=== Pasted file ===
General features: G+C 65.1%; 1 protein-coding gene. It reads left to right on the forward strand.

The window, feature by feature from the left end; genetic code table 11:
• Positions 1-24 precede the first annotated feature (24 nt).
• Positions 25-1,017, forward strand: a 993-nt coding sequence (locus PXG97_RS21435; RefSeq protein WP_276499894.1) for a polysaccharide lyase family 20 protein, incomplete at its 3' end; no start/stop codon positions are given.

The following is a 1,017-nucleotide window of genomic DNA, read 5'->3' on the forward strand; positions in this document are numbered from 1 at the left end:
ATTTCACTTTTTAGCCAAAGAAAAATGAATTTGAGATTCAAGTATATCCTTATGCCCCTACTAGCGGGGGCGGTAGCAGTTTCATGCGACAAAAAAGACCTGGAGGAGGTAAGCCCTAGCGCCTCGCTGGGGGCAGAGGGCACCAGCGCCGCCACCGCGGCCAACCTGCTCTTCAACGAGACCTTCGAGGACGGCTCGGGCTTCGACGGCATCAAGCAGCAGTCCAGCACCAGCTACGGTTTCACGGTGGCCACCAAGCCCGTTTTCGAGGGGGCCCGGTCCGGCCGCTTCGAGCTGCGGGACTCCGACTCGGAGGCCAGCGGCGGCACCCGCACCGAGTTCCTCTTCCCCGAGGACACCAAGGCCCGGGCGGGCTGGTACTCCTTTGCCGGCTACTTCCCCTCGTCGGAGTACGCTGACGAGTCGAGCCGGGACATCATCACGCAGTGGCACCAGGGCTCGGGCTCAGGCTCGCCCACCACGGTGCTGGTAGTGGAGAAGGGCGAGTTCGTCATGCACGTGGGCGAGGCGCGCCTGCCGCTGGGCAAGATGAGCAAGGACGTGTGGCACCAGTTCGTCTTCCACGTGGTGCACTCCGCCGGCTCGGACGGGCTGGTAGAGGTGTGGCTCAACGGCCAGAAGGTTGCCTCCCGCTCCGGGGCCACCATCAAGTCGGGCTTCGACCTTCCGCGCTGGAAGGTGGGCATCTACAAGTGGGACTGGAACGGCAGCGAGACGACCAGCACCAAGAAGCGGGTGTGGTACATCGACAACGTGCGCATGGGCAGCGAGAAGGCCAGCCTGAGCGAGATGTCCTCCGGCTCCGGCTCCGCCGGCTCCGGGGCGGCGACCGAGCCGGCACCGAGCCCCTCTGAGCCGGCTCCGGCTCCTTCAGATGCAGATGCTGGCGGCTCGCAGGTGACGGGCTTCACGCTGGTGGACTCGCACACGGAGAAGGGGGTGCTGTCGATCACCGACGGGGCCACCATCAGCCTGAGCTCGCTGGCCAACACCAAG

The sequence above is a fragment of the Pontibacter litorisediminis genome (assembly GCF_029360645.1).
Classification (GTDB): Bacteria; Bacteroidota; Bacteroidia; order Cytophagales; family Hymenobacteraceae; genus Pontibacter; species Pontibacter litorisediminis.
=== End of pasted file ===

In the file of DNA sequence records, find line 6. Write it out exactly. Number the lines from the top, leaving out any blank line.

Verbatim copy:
ATTTCACTTTTTAGCCAAAGAAAAATGAATTTGAGATTCAAGTATATCCTTATGCCCCTACTAGCGGGGGCGGTAGCAGTTTCATGCGACAAAAAAGACCTGGAGGAGGTAAGCCCTAGCGCCTCGCTGGGGGCAGAGGGCACCAGCGCCGCCACCGCGGCCAACCTGCTCTTCAACGAGACCTTCGAGGACGGCTCGGGCTTCGACGGCATCAAGCAGCAGTCCAGCACCAGCTACGGTTTCACGGTGGCCACCAAGCCCGTTTTCGAGGGGGCCCGGTCCGGCCGCTTCGAGCTGCGGGACTCCGACTCGGAGGCCAGCGGCGGCACCCGCACCGAGTTCCTCTTCCCCGAGGACACCAAGGCCCGGGCGGGCTGGTACTCCTTTGCCGGCTACTTCCCCTCGTCGGAGTACGCTGACGAGTCGAGCCGGGACATCATCACGCAGTGGCACCAGGGCTCGGGCTCAGGCTCGCCCACCACGGTGCTGGTAGTGGAGAAGGGCGAGTTCGTCATGCACGTGGGCGAGGCGCGCCTGCCGCTGGGCAAGATGAGCAAGGACGTGTGGCACCAGTTCGTCTTCCACGTGGTGCACTCCGCCGGCTCGGACGGGCTGGTAGAGGTGTGGCTCAACGGCCAGAAGGTTGCCTCCCGCTCCGGGGCCACCATCAAGTCGGGCTTCGACCTTCCGCGCTGGAAGGTGGGCATCTACAAGTGGGACTGGAACGGCAGCGAGACGACCAGCACCAAGAAGCGGGTGTGGTACATCGACAACGTGCGCATGGGCAGCGAGAAGGCCAGCCTGAGCGAGATGTCCTCCGGCTCCGGCTCCGCCGGCTCCGGGGCGGCGACCGAGCCGGCACCGAGCCCCTCTGAGCCGGCTCCGGCTCCTTCAGATGCAGATGCTGGCGGCTCGCAGGTGACGGGCTTCACGCTGGTGGACTCGCACACGGAGAAGGGGGTGCTGTCGATCACCGACGGGGCCACCATCAGCCTGAGCTCGCTGGCCAACACCAAG